We may be quite far removed from the, “We all wanna change the world” 1960s, but a group of former Lands’ End executives and employees last year did set out to change the world — the world of multichannel apparel sourcing.
A year since its formal launch, Fair Indigo, a marketer of casual apparel, has stuck to its passion of complying with the rules of fair trade in apparel manufacturing. Headed by former Lands’ End senior vice president of international and e-commerce, Bill Bass, the Middleton, Wis.-based cataloger/multichannel merchant’s raison d’être is to only use apparel manufacturers that pay more than the bare minimum wages and treat their employees fairly.
“Most factory workers are unhappy people,” Bass says. “When we visit factories to explore sourcing, we tell the factory owners that we want to pay their workers extra.” Fair trade is nothing new in other industries, such as coffee, in which Starbucks regularly sources its beans from fair trade vendors. Even McDonald’s has begun to follow suit with its “premium” coffee. But in the U.S. apparel market, fair trade is virtually nonexistent. In some other countries, such as the United Kingdom, some marketers, such as Warrington, England-based Marks & Spencer, have started carrying fair trade-manufactured clothing.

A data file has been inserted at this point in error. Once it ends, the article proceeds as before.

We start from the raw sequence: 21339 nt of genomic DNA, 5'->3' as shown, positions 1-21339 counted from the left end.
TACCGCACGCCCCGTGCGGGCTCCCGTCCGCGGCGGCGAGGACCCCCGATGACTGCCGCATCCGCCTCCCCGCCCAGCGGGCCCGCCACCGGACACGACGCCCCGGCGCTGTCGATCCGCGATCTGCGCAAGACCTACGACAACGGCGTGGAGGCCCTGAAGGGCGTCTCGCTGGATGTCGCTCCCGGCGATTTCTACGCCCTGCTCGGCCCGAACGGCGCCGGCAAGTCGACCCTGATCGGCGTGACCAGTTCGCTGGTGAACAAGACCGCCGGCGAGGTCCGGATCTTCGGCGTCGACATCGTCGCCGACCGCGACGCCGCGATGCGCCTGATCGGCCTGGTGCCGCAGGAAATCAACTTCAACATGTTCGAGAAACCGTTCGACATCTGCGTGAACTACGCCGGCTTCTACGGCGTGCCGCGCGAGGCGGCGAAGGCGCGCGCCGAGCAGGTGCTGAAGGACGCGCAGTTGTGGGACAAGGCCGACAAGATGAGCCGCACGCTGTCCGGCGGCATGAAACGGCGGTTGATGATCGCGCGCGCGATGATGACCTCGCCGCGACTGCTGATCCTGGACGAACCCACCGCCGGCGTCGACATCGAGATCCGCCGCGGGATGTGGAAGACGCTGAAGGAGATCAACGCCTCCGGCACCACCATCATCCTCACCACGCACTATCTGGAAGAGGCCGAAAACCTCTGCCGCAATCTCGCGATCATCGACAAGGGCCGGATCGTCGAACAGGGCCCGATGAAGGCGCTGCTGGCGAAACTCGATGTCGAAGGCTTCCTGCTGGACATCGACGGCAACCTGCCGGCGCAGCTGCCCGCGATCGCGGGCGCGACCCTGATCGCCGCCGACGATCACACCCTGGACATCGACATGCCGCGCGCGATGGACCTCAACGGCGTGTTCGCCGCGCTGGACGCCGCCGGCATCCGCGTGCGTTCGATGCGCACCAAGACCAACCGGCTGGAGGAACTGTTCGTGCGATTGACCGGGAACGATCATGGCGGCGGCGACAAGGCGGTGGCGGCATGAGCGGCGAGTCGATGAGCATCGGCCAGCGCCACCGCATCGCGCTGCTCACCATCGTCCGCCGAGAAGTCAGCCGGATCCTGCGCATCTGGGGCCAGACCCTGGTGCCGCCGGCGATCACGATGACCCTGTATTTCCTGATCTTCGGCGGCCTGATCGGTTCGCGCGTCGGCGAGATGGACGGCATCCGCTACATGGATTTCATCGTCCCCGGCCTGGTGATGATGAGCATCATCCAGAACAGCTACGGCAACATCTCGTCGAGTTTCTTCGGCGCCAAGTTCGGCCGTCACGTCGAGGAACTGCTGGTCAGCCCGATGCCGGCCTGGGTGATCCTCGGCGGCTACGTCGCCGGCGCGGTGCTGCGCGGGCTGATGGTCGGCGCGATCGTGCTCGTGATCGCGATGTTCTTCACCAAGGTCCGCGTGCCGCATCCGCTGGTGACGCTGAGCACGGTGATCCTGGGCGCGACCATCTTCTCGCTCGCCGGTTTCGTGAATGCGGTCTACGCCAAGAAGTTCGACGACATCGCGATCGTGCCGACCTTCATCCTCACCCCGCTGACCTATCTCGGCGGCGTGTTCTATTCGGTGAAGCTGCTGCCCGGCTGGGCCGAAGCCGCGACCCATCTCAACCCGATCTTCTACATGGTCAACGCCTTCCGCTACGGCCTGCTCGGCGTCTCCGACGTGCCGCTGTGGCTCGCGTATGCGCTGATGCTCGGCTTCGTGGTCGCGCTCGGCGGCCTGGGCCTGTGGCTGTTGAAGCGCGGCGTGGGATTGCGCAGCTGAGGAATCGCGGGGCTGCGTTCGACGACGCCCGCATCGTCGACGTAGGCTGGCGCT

“I’ve been in the apparel industry for a dozen years and thought, ‘Why hasn’t this happened yet in clothing?’” says Fair Indigo’s Vice President of Merchandising and Sourcing Rob Behnke, a former merchandising exec at Lands’ End and Duluth Trading. What little fair trade there’s been in the U.S. clothing market has been dominated by rural artisans selling textiles, he says. “It’s been sort of a black hole in the market.”
Twice a year, Fair Indigo executives visit each factory with which they do business. They also regularly have the factories audited, demanding proof that the workers making their clothing are paid well beyond the accepted minimum wages and are happy in their work environment.